11. An illuminating device adapted to be illuminated by high-frequency standing waves comprising a light transmissive body assembly having an efiective length of at least about one-half wave length of the illuminating high-frequency waves, said body assembly incorporating a series of discrete, confined and sealed spaces containing an ionizable gas, a first pair of conductors extending along the effective length of the body assembly for providing a first standing wave adjacent the spaces containing said gas, said first pair of conductors having an inductance connected therebetween at one end of the body assembly, a second pair of conductors extending along the effective length of the body assembly for providing a second standing wave adjacent the spaces containing said gas, said second pair of conductors having a capacitance connected therebetween at the end of the body assembly where the inductance is located, and high-frequency electricalmeans connected to said conductors at the end of the body assembly opposite the end where the inductance and capacitance are located.

12. The illuminating device defined in claim 11, in which the high-frequency electrical means includes an oscillator connected to both pairs of conductors at a point where the standing wave voltages are the same.

13. The illuminating device defined in claim 12, in which the device is composed of a plurality of sections each being of a length which is a multiple of one-fourth of the wave length of the standing waves utilized.

Etzkorn June 30, 1953 Etzkorn May 6, 1958

Citas de patentes
Patente citada Fecha de presentación Fecha de publicación Solicitante Título
US2644113 *22 May 195030 Jun 1953Walter V EtzkornLuminous body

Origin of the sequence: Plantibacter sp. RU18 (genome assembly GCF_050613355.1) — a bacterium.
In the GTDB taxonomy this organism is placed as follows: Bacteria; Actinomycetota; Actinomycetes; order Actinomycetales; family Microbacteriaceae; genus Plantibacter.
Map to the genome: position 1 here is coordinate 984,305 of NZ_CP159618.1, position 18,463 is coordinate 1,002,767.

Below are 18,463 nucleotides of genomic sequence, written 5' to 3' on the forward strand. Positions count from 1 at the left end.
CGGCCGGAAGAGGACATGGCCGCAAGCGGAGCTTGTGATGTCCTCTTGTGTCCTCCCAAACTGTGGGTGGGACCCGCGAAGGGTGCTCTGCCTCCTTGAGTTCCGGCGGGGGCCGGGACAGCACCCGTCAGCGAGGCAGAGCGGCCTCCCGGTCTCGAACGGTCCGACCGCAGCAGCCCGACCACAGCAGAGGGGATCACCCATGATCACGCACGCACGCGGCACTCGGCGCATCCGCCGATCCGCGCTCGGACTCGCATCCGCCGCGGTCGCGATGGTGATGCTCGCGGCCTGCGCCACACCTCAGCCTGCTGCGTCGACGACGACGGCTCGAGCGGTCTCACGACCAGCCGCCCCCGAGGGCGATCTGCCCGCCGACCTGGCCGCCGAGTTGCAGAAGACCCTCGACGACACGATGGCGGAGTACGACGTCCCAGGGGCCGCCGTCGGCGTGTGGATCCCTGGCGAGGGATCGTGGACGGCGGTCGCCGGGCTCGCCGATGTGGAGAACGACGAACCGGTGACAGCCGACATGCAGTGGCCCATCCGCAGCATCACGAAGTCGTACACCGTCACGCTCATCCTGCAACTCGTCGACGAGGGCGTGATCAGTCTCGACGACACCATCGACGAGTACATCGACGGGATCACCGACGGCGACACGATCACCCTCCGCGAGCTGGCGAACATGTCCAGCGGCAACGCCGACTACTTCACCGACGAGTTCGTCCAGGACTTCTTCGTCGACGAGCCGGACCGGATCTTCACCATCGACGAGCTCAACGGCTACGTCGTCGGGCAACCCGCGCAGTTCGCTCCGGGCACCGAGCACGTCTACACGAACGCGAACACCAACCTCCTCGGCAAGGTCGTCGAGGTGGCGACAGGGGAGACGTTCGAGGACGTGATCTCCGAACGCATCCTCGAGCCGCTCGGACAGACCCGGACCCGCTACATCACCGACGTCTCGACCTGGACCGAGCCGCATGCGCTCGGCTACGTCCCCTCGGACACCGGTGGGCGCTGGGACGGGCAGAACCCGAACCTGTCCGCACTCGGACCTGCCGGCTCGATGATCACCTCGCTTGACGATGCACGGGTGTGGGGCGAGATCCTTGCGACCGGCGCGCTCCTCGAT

US2833964 *2 Mar 19536 May 1958Walter V EtzkornLuminous bodies
Citada por
Patente citante Fecha de presentación Fecha de publicación Solicitante Título
US3509421 *11 Sep 196728 Abr 1970Burroughs CorpPlasma gas-filled display device
US3543083 *15 Sep 196724 Nov 1970Bendix CorpMethod and means for providing a display of moving bands of light
US3590154 *27 Ene 196929 Jun 1971Moricca Anthony CTelevision display system utilizing scanning by a single electric pulse
US4035690 *25 Oct 197412 Jul 1977Raytheon CompanyPlasma panel display device including spheroidal glass shells
US4471350 *4 Sep 198111 Sep 1984Chow Shing CDisplay device using a discharge lamp
US4712046 *14 Nov 19868 Dic 1987Gte Laboratories IncorporatedQuadrature-coupled microwave electrodeless lamp
US4792725 *10 Dic 198520 Dic 1988The United States Of America As Represented By The Department Of EnergyFluorescent lamp illumination system
US4990829 *21 Abr 19895 Feb 1991Potomac Photonics, Inc.Microwave
US5227698 *12 Mar 199213 Jul 1993Fusion Systems CorporationMicrowave lamp with rotating field
EP0225753A2 *19 Nov 198616 Jun 1987The Regents Of The University Of CaliforniaInstantaneous and efficient surface wave excitation of a low pressure gas or gases
EP0357451A1 *1 Sep 19897 Mar 1990Ge Lighting LimitedA discharge tube arrangement
Clasificaciones
Clasificación de EE.UU.315/39, 315/228, 315/248
Clasificación internacionalH01J65/04
Clasificación cooperativaH01J65/044
Clasificación europeaH01J65/04A1